(director: Peter Godfrey; screenwriters: from the play by Martin Vale/Thomas Job; cinematographer: J. Peverell Marley; editor: Frederick Richards; music: Franz Waxman; cast: Humphrey Bogart (Geoffrey Carroll), Barbara Stanwyck (Sally Morton Carroll), Alexis Smith (Cecily Latham), Nigel Bruce (Dr. Tuttle), Isobel Elsom (Mrs. Latham), Patrick O’Moore (Charles Pennington), Ann Carter (Beatrice Carroll), Barry Bernard (Horace Blagdon), Peter Godfrey (Tout); Runtime: 99; MPAA Rating: NR; producers: Mark Hellinger/Jack L. Warner; Warner Brothers; 1947)

“Inert and overwrought crime/melodrama that never gets over being stagy despite the teaming of Humphrey Bogart and Barbara Stanwyck.”

Reviewed by Dennis Schwartz

Britisher Peter Godfrey (“Cry Wolf”/”The Woman in White”/”Hotel Berlin”) directs this inert and overwrought crime/melodrama that never gets over being stagy despite the teaming of Humphrey Bogart and Barbara Stanwyck. There’s almost no action, the dialogue is from hunger, and the familiar plot has been better done in many other films. It’s based on the play by Martin Vale and scripted by Thomas Job. It was finished filming in 1945 but sat on the shelf at Warner’s for two years before being released, supposedly because it resembled Gaslight (1944). Bogart is cast as the American portrait painter Geoffrey Carroll (Humphrey Bogart), who resides in London. Geoff’s M.O. is that he eliminates his wives after painting their portraits, which he calls “The Angel of Death.”

The artist Carroll’s first wife, of ten years, is an invalid; he poisons her after he falls madly in love with the wealthy Sally Morton (Barbara Stanwyck), someone he meets while on a work/vacation in Scotland. Back in London, Geoff used a pseudonym to buy poison from the pharmacist Horace Blagdon (Barry Bernard), and then sent his petulant daughter Bea (Ann Carter) away to school while he nursed wifey with poisoned milk. Geoff marries Sally a year after his wife’s death and she becomes stepmother to Bea. We see them again after they’ve been married for a year and are living in her country mansion outside of London. The struggling artist is talented but grouchy, and is irked that Sally’s ex-fiancĂ©, a lawyer named Charles Pennington (Patrick O’Moore), keeps hanging around Sally using as an excuse that he’s visiting their wealthy neighbors Mrs. Latham (Isobel Elsom) and her attractive daughter Cecily (Alexis Smith). After seeing Geoff’s critically successful one-man show in London, Cecily has fallen in love with him and wants him to paint her portrait. At first Geoff disses her and gruffly turns her down, but later, because he needs the dough to pay Blagdon’s blackmail demands he agrees. It leads to Geoff murdering the blackmailer and falling in love with the Ice Queen model, and his wife suddenly taking sick from a mysterious illness and being treated by the incompetent and alcoholic physician Tuttle (Nigel Bruce).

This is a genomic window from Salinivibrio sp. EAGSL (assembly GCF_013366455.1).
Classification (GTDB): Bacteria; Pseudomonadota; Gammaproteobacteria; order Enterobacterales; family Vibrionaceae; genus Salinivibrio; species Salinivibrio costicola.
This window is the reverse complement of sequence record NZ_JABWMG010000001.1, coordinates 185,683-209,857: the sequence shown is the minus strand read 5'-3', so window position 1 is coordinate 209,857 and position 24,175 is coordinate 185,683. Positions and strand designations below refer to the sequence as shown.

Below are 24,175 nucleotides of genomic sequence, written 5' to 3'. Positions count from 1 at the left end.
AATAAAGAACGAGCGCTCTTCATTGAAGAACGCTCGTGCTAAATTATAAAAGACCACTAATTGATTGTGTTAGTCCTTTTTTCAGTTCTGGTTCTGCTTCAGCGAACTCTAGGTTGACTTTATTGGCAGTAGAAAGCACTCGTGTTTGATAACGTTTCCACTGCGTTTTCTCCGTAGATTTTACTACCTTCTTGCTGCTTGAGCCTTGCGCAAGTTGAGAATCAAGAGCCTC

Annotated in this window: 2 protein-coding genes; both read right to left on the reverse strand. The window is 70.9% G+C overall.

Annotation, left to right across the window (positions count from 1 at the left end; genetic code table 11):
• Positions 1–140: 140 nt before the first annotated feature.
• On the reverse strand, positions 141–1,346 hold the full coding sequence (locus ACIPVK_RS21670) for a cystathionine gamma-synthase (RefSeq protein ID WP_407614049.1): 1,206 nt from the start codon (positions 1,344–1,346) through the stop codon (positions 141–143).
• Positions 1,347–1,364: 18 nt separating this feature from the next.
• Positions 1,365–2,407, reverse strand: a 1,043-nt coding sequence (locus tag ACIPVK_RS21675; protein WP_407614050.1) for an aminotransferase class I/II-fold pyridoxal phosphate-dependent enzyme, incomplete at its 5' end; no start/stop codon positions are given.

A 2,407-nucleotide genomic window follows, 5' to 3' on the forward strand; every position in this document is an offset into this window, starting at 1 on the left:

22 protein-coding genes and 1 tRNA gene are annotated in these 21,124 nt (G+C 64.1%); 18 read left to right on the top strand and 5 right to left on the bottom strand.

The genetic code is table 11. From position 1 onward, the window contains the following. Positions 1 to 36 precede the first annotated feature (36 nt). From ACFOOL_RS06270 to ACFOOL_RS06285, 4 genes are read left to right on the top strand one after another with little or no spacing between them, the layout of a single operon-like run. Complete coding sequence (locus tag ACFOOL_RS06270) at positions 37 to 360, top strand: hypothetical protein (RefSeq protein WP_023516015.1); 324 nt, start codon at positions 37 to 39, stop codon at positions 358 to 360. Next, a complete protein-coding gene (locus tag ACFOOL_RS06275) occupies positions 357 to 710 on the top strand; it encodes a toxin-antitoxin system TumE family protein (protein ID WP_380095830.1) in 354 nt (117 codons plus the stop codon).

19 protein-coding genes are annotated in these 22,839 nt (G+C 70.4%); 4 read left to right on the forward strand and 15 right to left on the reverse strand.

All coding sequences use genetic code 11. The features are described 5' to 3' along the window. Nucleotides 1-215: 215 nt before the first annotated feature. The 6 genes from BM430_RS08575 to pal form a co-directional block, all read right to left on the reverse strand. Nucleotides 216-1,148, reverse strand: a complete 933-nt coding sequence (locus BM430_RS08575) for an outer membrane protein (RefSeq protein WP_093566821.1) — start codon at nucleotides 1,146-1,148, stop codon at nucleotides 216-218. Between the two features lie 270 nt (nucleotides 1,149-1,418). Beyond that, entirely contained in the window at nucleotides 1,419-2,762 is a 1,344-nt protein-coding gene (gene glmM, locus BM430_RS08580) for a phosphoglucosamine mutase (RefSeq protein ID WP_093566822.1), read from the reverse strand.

Sally suspects her hubby of cheating with Cecily, and when pumping Bea learns that her mother was not always an invalid, but became sick when he returned from Scotland with the same symptoms she now has. It leads to a concluding confrontation between the two, as Geoff is seen as a madman driven to kill wife number two, after also secretly painting her portrait, but is prevented when the alert Charles brings the police in the nick of time just as Geoff is choking his wife and saying some nonsense about how her death will make him a better artist.

This film never had much of a chance from the beginning. Only Alexis Smith’s performance as the scheming other woman was pleasing.

REVIEWED ON 10/20/2006 GRADE: C+